By Chris Bosch
“Home Rule Provisions” in the constitutions of some states provide cities with the authority to adopt local laws and regulations, so long as they do not directly conflict with general state laws that uniformly target statewide actors and activities. Three ongoing debates in Ohio, Iowa, and New York consider the impact of these provisions in state, agency, and city efforts to regulate traffic safety.
In Ohio, Cleveland.com reports that some believe that recently proposed state legislation to ban traffic cameras, except in school zones, would fail in court as it improperly infringes upon Ohio cities’ home rule authority to decide whether or not to utilize the cameras within their borders. Recent Ohio Supreme Court precedent supports the pro-home rule position.
In Iowa, the Quad-City Times reports that city officials are questioning whether the State’s Department of Transportation has the authority to impose state regulation on the operation of automated traffic enforcement devices. They argue that only laws passed by the state legislature – not agency rules – can infringe on Iowa cities’ home rule authority in this manner. The implied issue of political accountability confusion that results when agency rules are likened to state laws for the purposes of home rule analysis is a valid point of concern.
In New York, state law prevents cities from setting a speed limit below thirty miles per hour, except in school zones. According to the Epoch Times, that isn’t stopping Mayor De Blasio and others from pushing for the state legislature to grant more home rule authority in lowering the city’s speed limits and expanding the use of red light cameras to enhance traffic safety.
The traffic safety home rule issues presented in these three instances highlight the ongoing legal debate over if, and to what extent, home rule authority is an inherent right of cities or, as Joe Stinson puts it, “held by the grace of the state.”
Seven years ago, Shadya Yazback and I published an article in this journal about the legal options available to cities seeking to combat the harms arising from predatory lending. The editors have invited me to participate in an online debate with my friend and former colleague Kathleen Engel, who has done path-breaking work on predatory lending. (more…)
The Fordham Urban Law Journal is proud to present “City Square,” the Journal‘s online companion. City Square is a competitive and lively arena showcasing meaningful discourse between the nation’s top legal scholars. City Square features five literary discussions at a time and is regularly updated with new content. Enjoy the literary discussions as they unfold and stay tuned! City Square Responses and Replies are permanently published on urbanlawjournal.com. We also hope to make City Square available on Westlaw, LexisNexis, and HeinOnline soon.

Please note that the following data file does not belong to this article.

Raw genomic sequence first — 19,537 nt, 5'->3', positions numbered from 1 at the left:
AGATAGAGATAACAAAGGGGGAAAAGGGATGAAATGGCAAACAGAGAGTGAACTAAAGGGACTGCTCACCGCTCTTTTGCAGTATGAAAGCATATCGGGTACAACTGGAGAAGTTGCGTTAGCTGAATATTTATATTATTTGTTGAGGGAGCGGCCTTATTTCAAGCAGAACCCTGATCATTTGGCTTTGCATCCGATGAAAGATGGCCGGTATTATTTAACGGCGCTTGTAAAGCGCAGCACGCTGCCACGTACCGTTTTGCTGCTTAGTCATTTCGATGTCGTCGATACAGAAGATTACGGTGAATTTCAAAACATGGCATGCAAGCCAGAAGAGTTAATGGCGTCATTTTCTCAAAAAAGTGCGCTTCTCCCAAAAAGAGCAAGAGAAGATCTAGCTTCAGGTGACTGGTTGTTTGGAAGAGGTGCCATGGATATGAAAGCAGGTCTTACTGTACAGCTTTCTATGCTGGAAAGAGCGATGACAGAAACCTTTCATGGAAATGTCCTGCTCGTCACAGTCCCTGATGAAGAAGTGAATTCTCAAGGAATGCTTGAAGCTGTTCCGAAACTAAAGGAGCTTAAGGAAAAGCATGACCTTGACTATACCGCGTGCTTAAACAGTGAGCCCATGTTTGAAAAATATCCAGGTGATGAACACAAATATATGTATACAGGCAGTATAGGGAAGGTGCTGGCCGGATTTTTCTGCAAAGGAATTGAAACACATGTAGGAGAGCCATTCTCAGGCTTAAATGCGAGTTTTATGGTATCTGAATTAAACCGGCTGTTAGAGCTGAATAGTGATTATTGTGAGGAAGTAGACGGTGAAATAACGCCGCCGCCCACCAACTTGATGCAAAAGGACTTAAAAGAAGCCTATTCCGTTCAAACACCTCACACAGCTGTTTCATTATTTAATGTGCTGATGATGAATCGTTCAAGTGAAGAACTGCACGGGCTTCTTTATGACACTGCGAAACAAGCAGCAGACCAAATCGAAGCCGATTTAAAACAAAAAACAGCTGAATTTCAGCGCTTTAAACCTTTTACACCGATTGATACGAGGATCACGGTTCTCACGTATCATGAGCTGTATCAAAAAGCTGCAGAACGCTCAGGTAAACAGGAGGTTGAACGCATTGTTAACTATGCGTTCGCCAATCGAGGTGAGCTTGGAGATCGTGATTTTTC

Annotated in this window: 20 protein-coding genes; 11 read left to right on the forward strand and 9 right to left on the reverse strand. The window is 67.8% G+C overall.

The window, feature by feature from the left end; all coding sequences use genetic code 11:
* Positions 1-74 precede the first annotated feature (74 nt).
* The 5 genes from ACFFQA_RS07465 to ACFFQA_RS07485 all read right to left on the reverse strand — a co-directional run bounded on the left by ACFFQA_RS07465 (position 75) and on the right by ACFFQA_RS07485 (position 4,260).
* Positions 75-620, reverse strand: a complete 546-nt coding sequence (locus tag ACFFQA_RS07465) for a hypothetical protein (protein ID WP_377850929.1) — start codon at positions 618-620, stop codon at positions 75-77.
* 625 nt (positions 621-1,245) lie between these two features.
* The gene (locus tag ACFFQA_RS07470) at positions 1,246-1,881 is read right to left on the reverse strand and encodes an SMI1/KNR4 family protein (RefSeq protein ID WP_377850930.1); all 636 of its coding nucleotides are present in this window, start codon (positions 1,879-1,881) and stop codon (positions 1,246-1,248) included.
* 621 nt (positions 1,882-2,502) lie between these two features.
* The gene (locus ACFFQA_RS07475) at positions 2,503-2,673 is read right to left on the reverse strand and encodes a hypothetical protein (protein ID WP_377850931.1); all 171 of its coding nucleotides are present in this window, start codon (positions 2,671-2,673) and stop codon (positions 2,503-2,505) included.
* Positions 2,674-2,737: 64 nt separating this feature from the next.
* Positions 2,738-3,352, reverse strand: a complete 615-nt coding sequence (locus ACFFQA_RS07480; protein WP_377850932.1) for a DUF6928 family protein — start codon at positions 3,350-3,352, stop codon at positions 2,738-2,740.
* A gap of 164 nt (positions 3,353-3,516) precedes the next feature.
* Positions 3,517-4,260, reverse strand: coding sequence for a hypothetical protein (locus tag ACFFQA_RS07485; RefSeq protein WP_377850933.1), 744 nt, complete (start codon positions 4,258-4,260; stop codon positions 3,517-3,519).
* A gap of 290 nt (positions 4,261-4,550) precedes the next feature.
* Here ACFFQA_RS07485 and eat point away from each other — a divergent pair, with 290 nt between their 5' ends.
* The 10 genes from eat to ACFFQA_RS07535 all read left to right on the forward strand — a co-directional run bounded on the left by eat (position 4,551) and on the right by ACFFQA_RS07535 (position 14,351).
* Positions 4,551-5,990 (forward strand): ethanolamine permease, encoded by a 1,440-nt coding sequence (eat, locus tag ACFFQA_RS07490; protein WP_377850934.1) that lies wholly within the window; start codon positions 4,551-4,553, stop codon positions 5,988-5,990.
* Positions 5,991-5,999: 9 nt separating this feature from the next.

In a article examining the “myths and realities about early American gun regulation,” Saul Cornell provides new insight as to how the right to arms outside the home evolved in Antebellum law. Cornell’s article is arguably the first to seriously examine this legal development and I do not challenge his general findings in this regard. Where we seemingly diverge is the role that the Statute of Northampton served in this process, particularly its intellectual impact by the turn of the nineteenth century. (more…)
Thank you to the Fordham Urban Law Journal for this opportunity to participate in the debate over the recent United Kingdom Constitutional Reform Act of 2005 (“CRA”), which was delineated so comprehensively by Professor Maute, particularly the potential of the new judicial appointment processes it instituted for diversifying the judiciary. Sparked by Professor Maute’s suggestion that these reforms could provide lessons for the U.S. selection system, the conversation has been broadened by subsequent contributors to encompass themes such as the meaning and value of diversity, the means by which progress on diversity can be measured, and the question of merit, representativeness and judicial legitimacy. (more…)
Reading the exchange between Professor Wax and Professor Tani, I was struck by how our discussions about teaching poverty law resemble church-state or other discussions I have witnessed over the years, since I also participate in church-state scholarship. These are discussions among insiders who largely agree about what the landscape looks like. The points of disagreement fall on a small piece of geography within that landscape. (more…)